"Life is Better in Flip Flops": Erasure of Coastal Indigenous and Gullah Geechee History and Communities by the Beach Vacation Industry
Author(s): Katherine Seeber
This is an abstract from the "From Tomb Raider to Indiana Jones: Pitfalls and Potential Promise of Archaeology in Pop Culture" session, at the 84th annual meeting of the Society for American Archaeology.
Beaches have long attracted day-trippers and vacation goers who come to soak up the sun, splash in the ocean, and collect shells along their expanse. Nearly all coastal areas have their beach attractions and accompanying tourist industries. But the beaches along the American Southeastern coastline have long been contested spaces, where Indigenous, Euro-American, and African American communities have clashed for land and property rights, among other things. This paper will discuss the ways in which the vacation and tourist industry in Hilton Head Island, South Carolina benefits from pop culture notions of the beach; pristine, uncomplicated, neutral places where the weight of the worlds problems fade into the sunset. Aspects of film and television, the internet, and particularly social media platforms will be analyzed to discuss how popular notions about vacation beaches maintain their ahistorical reputations. Furthermore, by effectively erasing Hilton Head’s deep Indigenous and Gullah/Geechee past, how these pop culture ideas of beach and vacation places perpetuate stereotypes of each community. Lastly, I will discuss how contemporary Gullah communities on Hilton Head are using these same platforms, combined with public archaeology to help regain control of the dominant vacation narratives so pervasive on this island.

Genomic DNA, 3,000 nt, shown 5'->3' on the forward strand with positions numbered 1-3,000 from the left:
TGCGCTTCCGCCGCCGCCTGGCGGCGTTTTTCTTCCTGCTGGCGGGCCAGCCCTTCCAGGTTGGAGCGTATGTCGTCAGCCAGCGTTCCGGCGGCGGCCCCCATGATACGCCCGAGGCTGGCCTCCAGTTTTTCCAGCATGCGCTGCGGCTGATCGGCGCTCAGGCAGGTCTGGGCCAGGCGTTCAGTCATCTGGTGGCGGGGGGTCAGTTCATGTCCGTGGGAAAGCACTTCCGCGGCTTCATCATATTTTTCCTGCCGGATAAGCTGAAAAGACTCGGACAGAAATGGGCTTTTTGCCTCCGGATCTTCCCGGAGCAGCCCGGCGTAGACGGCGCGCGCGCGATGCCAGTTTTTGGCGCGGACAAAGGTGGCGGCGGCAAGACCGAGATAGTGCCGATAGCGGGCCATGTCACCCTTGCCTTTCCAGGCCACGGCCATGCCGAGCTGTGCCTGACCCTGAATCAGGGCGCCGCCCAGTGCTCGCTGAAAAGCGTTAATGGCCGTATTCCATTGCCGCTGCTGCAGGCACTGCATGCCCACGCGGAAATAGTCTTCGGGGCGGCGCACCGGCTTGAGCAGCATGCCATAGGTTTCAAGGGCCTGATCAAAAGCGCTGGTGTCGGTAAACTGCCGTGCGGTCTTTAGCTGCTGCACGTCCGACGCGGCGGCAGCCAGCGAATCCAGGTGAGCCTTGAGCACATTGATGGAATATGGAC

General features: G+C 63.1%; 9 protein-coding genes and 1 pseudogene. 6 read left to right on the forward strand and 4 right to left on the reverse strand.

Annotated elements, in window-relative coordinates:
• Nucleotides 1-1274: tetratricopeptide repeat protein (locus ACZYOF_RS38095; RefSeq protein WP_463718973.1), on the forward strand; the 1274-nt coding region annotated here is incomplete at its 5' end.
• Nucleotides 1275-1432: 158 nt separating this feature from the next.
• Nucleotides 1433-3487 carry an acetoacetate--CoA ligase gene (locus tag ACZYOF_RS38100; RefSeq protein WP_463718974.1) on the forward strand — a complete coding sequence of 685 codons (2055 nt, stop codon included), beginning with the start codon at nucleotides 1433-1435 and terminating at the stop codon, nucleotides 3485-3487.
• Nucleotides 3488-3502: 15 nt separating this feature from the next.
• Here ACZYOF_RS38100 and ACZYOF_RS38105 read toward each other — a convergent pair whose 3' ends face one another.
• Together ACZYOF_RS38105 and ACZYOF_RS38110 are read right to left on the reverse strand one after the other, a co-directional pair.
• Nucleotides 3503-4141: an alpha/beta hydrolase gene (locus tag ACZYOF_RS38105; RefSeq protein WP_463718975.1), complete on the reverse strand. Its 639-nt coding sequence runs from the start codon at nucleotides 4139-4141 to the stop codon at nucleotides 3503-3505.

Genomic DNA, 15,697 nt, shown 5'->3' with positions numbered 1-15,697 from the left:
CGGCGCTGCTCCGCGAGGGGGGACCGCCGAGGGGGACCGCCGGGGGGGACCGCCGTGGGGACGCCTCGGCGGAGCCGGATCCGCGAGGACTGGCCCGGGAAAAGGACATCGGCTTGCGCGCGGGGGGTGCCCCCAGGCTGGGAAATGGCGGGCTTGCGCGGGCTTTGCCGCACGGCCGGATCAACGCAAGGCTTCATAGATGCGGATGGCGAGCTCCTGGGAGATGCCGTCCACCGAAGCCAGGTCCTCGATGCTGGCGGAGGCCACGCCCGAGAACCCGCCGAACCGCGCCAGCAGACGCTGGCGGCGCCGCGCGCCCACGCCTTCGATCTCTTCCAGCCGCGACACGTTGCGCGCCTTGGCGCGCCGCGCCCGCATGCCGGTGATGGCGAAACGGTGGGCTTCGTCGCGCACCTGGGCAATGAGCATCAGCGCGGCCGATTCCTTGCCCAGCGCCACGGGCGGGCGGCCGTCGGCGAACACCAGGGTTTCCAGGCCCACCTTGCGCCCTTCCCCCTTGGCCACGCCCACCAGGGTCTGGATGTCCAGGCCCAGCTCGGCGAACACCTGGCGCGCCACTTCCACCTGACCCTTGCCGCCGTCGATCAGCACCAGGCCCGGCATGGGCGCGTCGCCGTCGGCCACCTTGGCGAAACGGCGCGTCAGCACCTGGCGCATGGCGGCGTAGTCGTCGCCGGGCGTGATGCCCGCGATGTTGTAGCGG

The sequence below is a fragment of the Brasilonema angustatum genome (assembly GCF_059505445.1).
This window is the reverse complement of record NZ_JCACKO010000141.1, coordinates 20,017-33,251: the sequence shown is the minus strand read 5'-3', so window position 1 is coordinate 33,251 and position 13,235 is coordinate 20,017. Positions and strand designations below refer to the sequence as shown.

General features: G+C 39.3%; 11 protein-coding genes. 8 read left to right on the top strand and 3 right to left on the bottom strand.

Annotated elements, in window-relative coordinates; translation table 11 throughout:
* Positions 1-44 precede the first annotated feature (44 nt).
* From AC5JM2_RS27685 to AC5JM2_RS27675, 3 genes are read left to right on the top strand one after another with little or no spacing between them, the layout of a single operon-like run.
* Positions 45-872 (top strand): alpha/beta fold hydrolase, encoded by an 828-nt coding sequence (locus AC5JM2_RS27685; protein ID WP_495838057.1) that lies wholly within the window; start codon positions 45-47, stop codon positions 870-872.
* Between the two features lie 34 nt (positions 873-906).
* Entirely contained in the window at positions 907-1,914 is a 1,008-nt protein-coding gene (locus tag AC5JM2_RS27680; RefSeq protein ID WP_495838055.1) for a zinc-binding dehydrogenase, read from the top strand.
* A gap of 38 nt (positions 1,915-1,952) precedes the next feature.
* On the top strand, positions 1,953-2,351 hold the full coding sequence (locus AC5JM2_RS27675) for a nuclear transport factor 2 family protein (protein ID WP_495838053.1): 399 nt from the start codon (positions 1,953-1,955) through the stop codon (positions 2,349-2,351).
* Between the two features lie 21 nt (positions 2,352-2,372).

Cite this Record
"Life is Better in Flip Flops": Erasure of Coastal Indigenous and Gullah Geechee History and Communities by the Beach Vacation Industry. Katherine Seeber. Presented at The 84th Annual Meeting of the Society for American Archaeology, Albuquerque, NM. 2019 ( tDAR id: 450389)
This Resource is Part of the Following Collections
min long: -93.735; min lat: 24.847 ; max long: -73.389; max lat: 39.572 ;
Abstract Id(s): 25890